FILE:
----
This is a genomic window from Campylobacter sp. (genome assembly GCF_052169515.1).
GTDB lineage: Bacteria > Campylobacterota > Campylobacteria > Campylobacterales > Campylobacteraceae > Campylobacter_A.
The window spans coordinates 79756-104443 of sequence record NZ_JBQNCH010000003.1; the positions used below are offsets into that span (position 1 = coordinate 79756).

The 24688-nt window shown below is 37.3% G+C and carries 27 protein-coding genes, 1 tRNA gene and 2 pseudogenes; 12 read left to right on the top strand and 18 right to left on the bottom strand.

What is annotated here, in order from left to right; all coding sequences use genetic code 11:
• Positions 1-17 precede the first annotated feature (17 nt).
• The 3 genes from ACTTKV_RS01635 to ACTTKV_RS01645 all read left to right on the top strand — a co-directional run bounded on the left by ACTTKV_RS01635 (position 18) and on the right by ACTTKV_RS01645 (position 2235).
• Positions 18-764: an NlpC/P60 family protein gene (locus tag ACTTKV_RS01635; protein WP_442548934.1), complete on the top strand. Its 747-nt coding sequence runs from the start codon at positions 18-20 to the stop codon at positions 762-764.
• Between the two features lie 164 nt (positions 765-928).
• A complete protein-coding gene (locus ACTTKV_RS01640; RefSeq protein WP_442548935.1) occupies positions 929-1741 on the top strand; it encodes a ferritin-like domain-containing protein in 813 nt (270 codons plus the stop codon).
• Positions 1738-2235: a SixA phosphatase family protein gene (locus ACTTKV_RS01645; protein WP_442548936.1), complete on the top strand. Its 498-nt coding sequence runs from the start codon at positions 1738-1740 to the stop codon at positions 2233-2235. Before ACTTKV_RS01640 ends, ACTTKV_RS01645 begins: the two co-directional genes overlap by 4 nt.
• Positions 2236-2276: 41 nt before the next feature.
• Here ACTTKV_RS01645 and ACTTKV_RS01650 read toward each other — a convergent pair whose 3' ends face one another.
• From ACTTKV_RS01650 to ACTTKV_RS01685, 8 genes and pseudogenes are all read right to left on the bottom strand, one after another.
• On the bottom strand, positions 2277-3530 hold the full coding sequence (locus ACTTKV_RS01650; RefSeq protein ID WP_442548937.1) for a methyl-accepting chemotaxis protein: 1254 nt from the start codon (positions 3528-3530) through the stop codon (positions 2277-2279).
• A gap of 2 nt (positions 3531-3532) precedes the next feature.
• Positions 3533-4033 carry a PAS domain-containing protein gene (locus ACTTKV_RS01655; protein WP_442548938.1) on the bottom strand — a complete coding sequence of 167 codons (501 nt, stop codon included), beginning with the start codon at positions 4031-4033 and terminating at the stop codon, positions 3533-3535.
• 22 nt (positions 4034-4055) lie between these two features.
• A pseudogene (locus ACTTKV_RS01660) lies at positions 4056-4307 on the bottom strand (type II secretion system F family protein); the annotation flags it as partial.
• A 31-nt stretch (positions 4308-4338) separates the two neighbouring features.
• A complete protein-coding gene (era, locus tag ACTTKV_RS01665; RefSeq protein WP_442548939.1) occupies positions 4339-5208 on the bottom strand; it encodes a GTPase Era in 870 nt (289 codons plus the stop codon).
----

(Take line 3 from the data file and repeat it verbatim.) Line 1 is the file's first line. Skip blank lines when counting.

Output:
The window spans coordinates 79756-104443 of sequence record NZ_JBQNCH010000003.1; the positions used below are offsets into that span (position 1 = coordinate 79756).